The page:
Hey there, fellow oyster fan! I have learned a whole lot about shellfish harvesting this week and am excited to use my new skills on a camping trip to the Kitsap Peninsula. I already got my license through the Washington Department of Fish & Wildlife, but that doesn't guarantee that I can eat all the shellfish I want!
Before I go, I'm going to check on the Washington Shellfish Safety Map, to see if there are any biotoxins, pollution, or infections to worry about-- I DON'T want to spend my weekend curled up around a non-existent toilet!
A little vibrio? No problem. Good thing there aren't any biotoxins-- that would ruin my plans!
I harvest my oysters on low tide and thank the ocean for the gifts. I only take so much as my license allows and make sure to report how much I harvested! I fill in any holes I dug, put my harvest on ice immediately, and make sure that, if I need to poop, I do it far away from water sources!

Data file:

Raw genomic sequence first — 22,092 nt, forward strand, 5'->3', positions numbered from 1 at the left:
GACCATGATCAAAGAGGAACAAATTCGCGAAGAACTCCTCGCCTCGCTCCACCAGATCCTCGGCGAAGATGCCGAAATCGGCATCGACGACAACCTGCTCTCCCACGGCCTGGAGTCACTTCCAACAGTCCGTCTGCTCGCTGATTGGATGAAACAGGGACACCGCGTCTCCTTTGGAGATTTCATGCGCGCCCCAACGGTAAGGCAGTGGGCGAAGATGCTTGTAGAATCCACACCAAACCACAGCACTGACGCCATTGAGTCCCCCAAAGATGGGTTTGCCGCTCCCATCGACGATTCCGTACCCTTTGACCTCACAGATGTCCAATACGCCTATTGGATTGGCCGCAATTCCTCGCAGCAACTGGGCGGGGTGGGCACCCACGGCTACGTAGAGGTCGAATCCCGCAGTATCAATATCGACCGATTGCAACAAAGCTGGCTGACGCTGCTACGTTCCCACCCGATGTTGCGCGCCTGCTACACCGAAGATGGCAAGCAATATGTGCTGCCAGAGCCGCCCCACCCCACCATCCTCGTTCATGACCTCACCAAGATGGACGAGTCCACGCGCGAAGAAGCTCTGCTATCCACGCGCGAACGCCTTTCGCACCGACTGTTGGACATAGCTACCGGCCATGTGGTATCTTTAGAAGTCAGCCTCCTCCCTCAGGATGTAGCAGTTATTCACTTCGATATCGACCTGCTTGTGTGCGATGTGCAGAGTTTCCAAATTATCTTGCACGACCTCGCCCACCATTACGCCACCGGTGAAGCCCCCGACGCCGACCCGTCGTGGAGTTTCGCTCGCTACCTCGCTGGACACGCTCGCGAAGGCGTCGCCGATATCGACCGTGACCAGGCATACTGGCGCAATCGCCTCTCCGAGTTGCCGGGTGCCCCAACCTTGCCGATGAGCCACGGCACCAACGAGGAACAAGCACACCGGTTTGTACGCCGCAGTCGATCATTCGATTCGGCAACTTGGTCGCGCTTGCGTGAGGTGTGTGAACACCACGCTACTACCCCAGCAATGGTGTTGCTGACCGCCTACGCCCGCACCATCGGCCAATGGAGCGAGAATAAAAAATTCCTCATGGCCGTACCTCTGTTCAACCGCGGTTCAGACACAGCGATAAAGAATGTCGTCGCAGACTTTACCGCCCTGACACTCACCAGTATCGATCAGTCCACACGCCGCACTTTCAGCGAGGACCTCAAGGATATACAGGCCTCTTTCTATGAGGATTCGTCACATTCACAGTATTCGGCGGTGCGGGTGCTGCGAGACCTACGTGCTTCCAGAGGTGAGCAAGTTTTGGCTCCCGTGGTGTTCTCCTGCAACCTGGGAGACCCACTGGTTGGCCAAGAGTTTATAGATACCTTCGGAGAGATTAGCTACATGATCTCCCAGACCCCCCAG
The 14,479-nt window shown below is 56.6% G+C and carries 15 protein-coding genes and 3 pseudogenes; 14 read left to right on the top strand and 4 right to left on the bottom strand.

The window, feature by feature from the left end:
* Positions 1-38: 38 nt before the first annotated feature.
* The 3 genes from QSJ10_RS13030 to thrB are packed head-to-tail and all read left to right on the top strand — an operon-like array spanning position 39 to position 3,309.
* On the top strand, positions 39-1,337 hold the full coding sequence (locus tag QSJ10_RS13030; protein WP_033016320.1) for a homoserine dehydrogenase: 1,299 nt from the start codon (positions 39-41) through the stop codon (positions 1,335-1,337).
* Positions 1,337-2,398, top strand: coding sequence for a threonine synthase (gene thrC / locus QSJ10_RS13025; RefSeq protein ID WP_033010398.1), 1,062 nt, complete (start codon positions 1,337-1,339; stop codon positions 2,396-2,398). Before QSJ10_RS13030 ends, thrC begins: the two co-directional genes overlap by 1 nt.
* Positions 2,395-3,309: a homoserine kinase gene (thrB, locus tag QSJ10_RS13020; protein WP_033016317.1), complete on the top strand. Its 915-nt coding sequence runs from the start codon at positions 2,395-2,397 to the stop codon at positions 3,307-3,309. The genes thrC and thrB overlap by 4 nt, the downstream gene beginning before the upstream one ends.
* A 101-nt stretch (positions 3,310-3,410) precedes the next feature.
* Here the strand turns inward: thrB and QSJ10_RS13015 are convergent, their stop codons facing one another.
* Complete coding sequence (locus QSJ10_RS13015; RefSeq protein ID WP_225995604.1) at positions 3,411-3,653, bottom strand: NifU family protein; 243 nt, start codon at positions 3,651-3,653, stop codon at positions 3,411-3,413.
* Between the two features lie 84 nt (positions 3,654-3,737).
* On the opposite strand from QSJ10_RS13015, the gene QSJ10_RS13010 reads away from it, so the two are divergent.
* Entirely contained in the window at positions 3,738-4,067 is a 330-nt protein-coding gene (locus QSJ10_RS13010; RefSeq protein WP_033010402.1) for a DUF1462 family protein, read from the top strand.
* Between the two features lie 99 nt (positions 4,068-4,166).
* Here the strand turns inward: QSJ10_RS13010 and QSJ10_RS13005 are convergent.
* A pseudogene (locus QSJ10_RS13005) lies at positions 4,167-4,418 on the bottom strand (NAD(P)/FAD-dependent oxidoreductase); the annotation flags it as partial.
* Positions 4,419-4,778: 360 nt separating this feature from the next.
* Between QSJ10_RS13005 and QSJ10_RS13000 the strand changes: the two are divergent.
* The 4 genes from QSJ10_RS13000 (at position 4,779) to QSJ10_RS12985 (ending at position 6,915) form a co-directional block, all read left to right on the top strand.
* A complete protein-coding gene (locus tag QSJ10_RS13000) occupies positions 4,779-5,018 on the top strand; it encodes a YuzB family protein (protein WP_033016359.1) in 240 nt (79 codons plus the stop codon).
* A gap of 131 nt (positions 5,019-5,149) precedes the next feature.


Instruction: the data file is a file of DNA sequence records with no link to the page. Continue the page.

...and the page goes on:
Back at camp, my sweetie and I tell stories while they oysters boil. They need to get to 145 degrees internally for 15 seconds to kill all the vibrio germs.
The next day we feel fabulous and healthy from all the protein and nutrients of the shellfish, and we get to climb mountains!
DARK TIMELINE: We decide that raw oysters are just too good to pass up and feast! 24 hours later, we become violently ill and fight over the toilet for days. Disgusted by each other and ashamed by ourselves, we call our engagement off. We never speak to each other or so much as look at seafood again.
ALWAYS PRACTICE SEAFOOD SAFETY. CHECK | CHILL | COOK